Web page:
ORIGINAL USE: Private residences
CURRENT USE: Private residences
SIGNIFICANCE: More intact examples of early worker housing

* * *

Historic Green Tree Tavern, next door to historic iDope | Photo: Bradley Maule

Historic Green Tree Tavern, next door to historic iDope | Photo: Bradley Maule

ADDRESS: 262 East Girard Avenue
NAME: Green Tree Tavern
OPENED: ~1843
DESIGNATED: May 1981
ARCHITECT: N/A, possibly Joseph Singerly
ORIGINAL USE: Green Tree Tavern
CURRENT USE: Mixed-use, residential and karate
SIGNIFICANCE: Until it closed in 1997, the Green Tree Tavern, later Marlborough Inn, was the longest operating tavern in the city. (That title now belongs to circa-1860 McGillin’s Ale House.) In 2008, the Barack Obama election campaign kept an office there. For a full backstory, see Ken Milano’s profile of the building HERE.

* * *

In fairness, the vinyl siding does preserve what's beneath really well | Photo: Bradley Maule

In fairness, the vinyl siding does preserve what’s beneath really well | Photo: Bradley Maule

ADDRESS: 212, 214 East Wildey Street
BUILT: mid-1800s
DESIGNATED: February 1967
ORIGINAL USE: Private residences
CURRENT USE: Private residences
SIGNIFICANCE: More intact examples of early worker housing

* * *

Kensington Soup Society, survivor of I-95 | Photo: Bradley Maule

Kensington Soup Society, survivor of I-95 | Photo: Bradley Maule

ADDRESS: 1036 Crease Street
NAME: Kensington Soup Society
OPENED: 1870
DESIGNATED: March 2012
ARCHITECT: Thomas S. Levy
ORIGINAL USE: Soup kitchen
CURRENT USE: Residence/mixed
SIGNIFICANCE: The Kensington Soup Society barely survived I-95’s swath of destruction, the highway passing by just two doors down. The society served the neighborhood’s poor through its closure in 2008. Read the historic nomination HERE.

* * *

Worker homes at left | Photo: Bradley Maule

Worker homes at left | Photo: Bradley Maule

ADDRESS: 506, 508, 510, 512 East Wildey Street
BUILT: ~1830s, possibly as old as 1790s
DESIGNATED: February 1967
ORIGINAL USE: Private residences
CURRENT USE: Private residences
SIGNIFICANCE: Typical housing stock of early riverfront workers’ homes, small and stout in stature.

* * *

Preservation by late addition: homes on 1100 block of East Berks Street | Photo: Bradley Maule

ADDRESS: 1118, 1120, 1122 East Berks Street
BUILT: ~1830s
DESIGNATED: February 1967
ORIGINAL USE: Private residences
CURRENT USE: Private residences
SIGNIFICANCE: One half of one of the best intact blocks of worker housing for Dyottville Glass from the first half of the 19th Century.

* * *

Home Depot door added later; historic homes on East Berks Street | Photo: Bradley Maule

Home Depot door added later; historic homes on East Berks Street | Photo: Bradley Maule

ADDRESS: 1125, 1129, 1131, 1133, 1135, 1137 East Berks Street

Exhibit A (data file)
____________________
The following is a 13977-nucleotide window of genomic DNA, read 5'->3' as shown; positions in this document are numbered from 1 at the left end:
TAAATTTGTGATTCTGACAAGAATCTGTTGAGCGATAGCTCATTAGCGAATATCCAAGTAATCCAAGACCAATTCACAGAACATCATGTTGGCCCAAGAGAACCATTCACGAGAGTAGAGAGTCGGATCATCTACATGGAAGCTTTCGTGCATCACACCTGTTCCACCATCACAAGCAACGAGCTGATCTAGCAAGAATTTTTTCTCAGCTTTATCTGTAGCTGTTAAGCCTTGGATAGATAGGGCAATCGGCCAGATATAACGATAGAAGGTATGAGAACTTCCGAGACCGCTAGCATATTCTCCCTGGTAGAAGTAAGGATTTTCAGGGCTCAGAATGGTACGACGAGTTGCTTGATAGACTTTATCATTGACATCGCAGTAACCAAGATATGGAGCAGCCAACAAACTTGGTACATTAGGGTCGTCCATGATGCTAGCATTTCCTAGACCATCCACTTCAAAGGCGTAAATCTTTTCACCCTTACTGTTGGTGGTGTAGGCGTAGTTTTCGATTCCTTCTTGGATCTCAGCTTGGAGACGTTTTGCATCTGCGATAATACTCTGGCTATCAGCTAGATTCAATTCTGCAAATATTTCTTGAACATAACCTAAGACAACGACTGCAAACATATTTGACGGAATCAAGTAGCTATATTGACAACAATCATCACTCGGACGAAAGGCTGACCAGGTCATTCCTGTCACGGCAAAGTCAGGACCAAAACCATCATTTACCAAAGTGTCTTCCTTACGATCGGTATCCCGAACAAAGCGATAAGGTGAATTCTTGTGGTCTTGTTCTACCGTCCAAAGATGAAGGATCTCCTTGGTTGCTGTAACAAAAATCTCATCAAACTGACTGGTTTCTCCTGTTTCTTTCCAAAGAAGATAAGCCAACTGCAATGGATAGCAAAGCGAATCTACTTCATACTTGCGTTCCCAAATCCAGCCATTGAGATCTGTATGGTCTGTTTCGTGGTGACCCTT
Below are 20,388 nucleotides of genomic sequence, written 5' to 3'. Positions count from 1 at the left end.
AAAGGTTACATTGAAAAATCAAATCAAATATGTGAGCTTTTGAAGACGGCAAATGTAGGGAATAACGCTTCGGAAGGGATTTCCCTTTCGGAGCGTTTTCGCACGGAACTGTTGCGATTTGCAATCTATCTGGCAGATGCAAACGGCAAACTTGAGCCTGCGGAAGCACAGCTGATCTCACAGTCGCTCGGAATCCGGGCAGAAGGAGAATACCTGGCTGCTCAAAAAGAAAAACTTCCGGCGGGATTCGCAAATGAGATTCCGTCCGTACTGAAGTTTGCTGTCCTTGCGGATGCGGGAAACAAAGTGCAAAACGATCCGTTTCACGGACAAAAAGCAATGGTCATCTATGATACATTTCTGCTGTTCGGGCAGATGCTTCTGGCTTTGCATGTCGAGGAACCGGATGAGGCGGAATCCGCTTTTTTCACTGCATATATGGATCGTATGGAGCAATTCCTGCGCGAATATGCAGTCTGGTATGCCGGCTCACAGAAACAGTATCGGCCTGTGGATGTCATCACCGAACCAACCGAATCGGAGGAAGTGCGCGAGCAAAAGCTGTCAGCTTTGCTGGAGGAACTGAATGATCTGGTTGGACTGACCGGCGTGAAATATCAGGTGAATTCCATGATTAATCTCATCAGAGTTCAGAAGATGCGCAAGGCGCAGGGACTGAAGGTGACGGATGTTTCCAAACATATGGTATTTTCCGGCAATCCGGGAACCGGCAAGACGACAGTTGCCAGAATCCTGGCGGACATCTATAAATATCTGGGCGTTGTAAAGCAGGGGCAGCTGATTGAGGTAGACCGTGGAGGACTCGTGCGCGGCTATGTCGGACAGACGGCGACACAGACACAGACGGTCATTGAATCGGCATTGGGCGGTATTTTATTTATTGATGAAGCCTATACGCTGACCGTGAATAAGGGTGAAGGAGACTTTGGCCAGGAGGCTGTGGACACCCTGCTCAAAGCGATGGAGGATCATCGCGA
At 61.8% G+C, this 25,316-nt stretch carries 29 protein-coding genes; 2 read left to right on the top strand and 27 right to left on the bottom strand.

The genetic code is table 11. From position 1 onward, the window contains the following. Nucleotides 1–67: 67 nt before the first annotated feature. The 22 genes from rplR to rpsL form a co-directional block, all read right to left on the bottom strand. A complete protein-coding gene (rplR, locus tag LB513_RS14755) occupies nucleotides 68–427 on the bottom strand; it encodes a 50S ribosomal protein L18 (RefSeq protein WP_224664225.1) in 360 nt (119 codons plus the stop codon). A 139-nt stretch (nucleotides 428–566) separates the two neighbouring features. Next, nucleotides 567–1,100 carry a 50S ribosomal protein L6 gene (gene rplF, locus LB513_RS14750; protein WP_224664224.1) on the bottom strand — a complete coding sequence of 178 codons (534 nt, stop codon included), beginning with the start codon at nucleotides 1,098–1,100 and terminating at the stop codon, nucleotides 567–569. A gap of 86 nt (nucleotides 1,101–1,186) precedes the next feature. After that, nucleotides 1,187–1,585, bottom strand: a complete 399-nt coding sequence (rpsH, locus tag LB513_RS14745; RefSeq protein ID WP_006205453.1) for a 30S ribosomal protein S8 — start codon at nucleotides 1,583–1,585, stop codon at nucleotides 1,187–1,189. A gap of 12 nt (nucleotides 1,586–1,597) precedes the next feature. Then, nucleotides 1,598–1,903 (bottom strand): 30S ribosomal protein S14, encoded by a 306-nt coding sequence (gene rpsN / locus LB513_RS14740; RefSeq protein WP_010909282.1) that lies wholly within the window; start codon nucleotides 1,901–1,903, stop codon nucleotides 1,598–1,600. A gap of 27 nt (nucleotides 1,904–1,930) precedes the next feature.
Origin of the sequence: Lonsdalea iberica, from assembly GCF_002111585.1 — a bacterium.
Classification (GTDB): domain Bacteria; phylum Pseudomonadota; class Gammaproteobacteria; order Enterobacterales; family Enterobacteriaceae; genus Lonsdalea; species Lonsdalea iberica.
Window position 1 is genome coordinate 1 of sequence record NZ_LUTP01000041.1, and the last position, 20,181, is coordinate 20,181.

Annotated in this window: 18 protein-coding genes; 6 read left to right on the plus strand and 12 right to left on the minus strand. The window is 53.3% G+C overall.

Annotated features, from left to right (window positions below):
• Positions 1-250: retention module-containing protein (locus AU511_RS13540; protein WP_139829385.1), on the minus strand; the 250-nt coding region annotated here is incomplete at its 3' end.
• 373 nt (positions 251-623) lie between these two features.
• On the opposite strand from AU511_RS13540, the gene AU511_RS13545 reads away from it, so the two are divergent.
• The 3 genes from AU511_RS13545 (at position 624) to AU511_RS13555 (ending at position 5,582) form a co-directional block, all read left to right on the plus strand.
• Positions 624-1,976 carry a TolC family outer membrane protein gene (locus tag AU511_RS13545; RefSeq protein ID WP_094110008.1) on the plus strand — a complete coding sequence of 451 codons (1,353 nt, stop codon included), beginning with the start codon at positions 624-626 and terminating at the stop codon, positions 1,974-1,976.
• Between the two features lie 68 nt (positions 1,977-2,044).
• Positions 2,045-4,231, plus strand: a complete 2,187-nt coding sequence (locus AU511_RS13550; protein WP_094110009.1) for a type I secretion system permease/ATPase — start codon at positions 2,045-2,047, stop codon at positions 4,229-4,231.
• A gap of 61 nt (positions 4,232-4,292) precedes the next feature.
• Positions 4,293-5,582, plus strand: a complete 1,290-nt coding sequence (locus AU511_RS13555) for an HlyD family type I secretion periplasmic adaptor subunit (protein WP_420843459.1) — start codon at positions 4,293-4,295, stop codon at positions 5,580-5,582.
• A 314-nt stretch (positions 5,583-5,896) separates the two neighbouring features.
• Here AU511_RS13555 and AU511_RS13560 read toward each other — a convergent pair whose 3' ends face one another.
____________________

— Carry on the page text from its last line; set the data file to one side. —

BUILT: ~1830s
DESIGNATED: February 1967
ORIGINAL USE: Private residences
CURRENT USE: Private residences
SIGNIFICANCE: Other half of one of the best intact blocks of Dyottville housing from the first half of the 19th Century.

* * *

Contentious Laurentius: Circa-1885 St. Laurentius Catholic Parish | Photo: Bradley Maule

Contentious Laurentius: Circa-1885 St. Laurentius Catholic Parish | Photo: Bradley Maule

ADDRESS: 1600–06 East Berks Street
NAME: St. Laurentius Church
OPENED: 1885
DESIGNATED: July 2015
ARCHITECT: Edwin Forrest Durang
ORIGINAL USE: St. Laurentius Roman Catholic Church
CURRENT USE: Vacant, possible apartment conversion
SIGNIFICANCE: The Archdiocese of Philadelphia closed St. Laurentius in 2014 out of fears of structural liability. The high Gothic church features Polish motifs—“Polish Cathedral Style of Architecture”—a nod to the population the church served. Its closure and threat of demolition proved a rallying cry to the community, as a group formed to Save St. Laurentius, and a nomination spearheaded by occasional Hidden City contributor Oscar Beisert successfully placed the church on the Philadelphia Register. In January 2016, the Archdiocese issued a stern memo to the priests in its jurisdiction to avoid and report any efforts of preservation of their ecclesiastical structures. The nomination has a complete history of the building HERE.

* * *

Next door to the shuttered parish, St. Laurentius School carries on | Photo: Bradley Maule

Next door to the shuttered parish, St. Laurentius School carries on | Photo: Bradley Maule

ADDRESS: 1608–10 East Berks Street
NAME: St. Laurentius School
OPENED: 1885
DESIGNATED: July 2015
ORIGINAL USE: Rectory and Convent
CURRENT USE: Catholic School
SIGNIFICANCE: Interestingly, St. Laurentius School had its own original building at 1612 East Berks, which is not currently designated. They’ve since assumed use of 1608 and 1610, originally the parish’s rectory and convent. A later convent was built in the mid-century modern style in the 1950s up the block.

* * *

Typical Furness color, atypical Furness restraint | Photo: Bradley Maule

Typical Furness color, atypical Furness restraint | Photo: Bradley Maule

ADDRESS: 2176 East York Street
NAME: Dr. Shriner Office and Home
BUILT: 1886
DESIGNATED: October 2015
ARCHITECT: Frank Furness
ORIGINAL USE: Doctor’s office and private residence
CURRENT USE: Private residence
SIGNIFICANCE: Frank Furness interpretation of Queen Anne style, a home and office building of red brick with brownstone trim. Read the nomination HERE.

* * *

That’s all for Fishtown’s places on the Philadelphia Register. Tomorrow, we’ll look at historic buildings that are not on the register.

About the author